MAF cancer initiative seeks to raise $30 million
Program targets canine, childhood cancers
May 01, 2007
DENVER, COLO.—The Morris Animal Foundation launched a $30-million fundraising effort to back its three-phased canine-cancer initiative that aims not only to save dogs from the disease, but also help produce breakthroughs in human cancers — especially those typically found in childhood.
"Cancer in pet dogs strongly resembles the cancers we see in pediatric patients. If agents are shown to be helpful for pet dogs with certain cancers, it is quite likely that these agents will also be helpful in children with the same cancers," says Dr. Richard Gorlick, vice president of the Bone Tumor Committee and the Children's Oncology Group. "We strongly support MAF's initiatives and believe that results will be ultimately helpful for both children and canine cancer patients."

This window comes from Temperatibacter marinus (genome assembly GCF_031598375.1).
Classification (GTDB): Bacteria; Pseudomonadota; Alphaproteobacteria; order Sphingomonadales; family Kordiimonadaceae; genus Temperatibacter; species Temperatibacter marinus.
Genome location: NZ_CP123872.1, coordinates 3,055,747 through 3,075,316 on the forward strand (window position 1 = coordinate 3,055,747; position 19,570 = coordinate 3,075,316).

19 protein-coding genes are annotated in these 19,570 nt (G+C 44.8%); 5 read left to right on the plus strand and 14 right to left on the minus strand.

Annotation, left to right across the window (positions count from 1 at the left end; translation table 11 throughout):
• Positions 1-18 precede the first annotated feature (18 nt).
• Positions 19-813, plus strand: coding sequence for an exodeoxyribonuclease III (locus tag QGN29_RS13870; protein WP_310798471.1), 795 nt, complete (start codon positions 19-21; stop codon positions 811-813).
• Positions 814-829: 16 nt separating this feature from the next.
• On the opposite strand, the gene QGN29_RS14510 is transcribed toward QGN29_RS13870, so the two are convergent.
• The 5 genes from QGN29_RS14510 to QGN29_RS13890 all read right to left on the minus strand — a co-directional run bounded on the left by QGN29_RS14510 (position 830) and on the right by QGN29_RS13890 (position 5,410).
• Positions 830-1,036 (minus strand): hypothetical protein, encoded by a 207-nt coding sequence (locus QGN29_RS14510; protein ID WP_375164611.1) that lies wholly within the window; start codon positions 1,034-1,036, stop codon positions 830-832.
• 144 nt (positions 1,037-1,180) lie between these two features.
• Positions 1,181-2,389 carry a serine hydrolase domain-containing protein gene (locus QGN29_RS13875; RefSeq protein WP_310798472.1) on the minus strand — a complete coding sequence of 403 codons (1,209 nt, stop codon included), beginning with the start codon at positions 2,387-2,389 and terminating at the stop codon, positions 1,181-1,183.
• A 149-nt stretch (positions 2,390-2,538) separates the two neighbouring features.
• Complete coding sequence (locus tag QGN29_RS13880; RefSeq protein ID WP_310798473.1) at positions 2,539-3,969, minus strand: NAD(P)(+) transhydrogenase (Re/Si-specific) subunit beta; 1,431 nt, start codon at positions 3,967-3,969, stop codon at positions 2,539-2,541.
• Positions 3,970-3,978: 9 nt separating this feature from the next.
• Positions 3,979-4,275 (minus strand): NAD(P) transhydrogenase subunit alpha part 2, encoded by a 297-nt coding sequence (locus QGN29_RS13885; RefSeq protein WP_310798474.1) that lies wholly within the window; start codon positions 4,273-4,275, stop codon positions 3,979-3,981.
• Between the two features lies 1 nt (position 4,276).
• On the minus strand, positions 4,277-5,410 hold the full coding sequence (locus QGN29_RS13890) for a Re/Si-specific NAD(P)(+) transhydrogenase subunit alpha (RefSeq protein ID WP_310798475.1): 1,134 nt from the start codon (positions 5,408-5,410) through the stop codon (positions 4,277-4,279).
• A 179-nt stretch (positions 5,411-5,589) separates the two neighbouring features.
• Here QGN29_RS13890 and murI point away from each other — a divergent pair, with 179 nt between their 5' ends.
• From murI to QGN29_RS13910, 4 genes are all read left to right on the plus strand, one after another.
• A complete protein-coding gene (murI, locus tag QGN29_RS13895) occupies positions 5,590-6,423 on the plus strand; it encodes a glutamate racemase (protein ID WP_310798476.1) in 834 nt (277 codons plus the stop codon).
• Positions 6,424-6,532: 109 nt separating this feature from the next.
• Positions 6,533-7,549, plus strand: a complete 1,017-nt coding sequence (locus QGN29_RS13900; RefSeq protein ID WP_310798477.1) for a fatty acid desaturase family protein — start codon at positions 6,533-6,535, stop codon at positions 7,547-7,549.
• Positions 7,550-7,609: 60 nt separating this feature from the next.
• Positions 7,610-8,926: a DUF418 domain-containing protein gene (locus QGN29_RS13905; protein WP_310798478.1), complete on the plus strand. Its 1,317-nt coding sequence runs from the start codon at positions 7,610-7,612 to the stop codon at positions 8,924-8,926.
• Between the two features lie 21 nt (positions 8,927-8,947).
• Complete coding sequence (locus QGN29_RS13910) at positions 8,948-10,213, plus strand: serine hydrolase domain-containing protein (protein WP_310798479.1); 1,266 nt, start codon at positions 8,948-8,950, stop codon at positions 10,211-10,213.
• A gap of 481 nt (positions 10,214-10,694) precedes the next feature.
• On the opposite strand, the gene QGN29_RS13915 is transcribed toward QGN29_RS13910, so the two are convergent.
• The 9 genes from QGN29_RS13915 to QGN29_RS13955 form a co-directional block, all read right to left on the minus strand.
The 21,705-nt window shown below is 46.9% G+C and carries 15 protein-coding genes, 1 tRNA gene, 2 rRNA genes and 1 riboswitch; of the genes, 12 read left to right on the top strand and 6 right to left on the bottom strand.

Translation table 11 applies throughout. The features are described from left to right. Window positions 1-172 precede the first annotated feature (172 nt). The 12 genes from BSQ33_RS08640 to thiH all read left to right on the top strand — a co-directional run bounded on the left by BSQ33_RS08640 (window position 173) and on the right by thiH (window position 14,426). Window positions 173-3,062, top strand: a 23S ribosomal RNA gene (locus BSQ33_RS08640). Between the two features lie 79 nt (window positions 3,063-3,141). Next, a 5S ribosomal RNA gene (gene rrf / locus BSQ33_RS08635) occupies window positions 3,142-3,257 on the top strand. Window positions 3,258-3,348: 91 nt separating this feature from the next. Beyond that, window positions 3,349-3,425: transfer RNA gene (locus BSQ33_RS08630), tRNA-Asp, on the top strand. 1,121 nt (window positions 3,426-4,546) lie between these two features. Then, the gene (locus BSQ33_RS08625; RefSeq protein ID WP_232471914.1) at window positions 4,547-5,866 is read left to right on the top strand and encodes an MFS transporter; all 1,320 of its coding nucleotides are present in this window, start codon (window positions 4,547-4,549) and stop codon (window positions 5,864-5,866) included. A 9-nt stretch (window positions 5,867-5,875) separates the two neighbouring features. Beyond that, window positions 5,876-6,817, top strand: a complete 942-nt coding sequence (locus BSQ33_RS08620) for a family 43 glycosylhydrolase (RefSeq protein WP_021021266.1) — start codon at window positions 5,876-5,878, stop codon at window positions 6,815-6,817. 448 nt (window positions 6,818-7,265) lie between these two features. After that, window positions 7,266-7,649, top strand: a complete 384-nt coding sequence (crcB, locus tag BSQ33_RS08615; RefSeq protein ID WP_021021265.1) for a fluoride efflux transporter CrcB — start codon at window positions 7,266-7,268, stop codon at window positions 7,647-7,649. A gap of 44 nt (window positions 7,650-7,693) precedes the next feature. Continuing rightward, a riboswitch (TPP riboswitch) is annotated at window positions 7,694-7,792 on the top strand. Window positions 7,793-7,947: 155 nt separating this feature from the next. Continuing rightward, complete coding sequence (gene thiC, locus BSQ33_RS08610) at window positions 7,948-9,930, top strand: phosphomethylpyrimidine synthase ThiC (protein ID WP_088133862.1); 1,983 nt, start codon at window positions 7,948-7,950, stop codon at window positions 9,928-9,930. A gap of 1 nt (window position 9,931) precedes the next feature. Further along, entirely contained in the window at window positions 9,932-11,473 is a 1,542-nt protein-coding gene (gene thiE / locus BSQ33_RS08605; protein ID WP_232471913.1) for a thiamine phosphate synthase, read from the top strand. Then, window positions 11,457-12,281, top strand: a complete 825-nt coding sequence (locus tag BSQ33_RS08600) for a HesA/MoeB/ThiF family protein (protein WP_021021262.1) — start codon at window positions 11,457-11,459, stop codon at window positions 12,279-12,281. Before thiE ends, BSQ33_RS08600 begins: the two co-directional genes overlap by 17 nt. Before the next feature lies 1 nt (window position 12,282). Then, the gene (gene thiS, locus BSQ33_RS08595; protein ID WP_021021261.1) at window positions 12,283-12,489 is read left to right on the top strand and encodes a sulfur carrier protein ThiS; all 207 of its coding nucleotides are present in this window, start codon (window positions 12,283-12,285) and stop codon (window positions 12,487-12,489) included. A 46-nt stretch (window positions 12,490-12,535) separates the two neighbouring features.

The program, which will integrate research from the National Cancer Institute's Comparative Oncology Program, includes clinical trials to test new therapies for cures and pain management, prevention studies related to genetics and the canine genome, funding of a tumor tissue bank and establishment of an endowment to guarantee continued research efforts."This is the ultimate win-win situation," says Dr. Patricia Olson, MAF CEO and president. "As we treat and cure cancer in our pet dogs, we may help alleviate the ravages of cancer among humans. This animal-human bond is simply inspirational."
To support the program, which has a motto of "Best Friends Helping Best Friends," MAF's goal is to encourage 1 percent of the 44 million dog-owning households in the United States to donate at least $50 on behalf of their current dog, a pet of the past or a puppy in the future, for a total of $22 million. Of the $40 billion spent by pet parents on U.S. companion animals eaach year, dogs receive the majority, according to MAF.
"One in four dogs will die of cancer, and cancer is the No. 1 cause of disease-related death in dogs over the age of 2," Olson says. "Sadly, many of the most popular dog breeds are especially susceptible to developing cancer."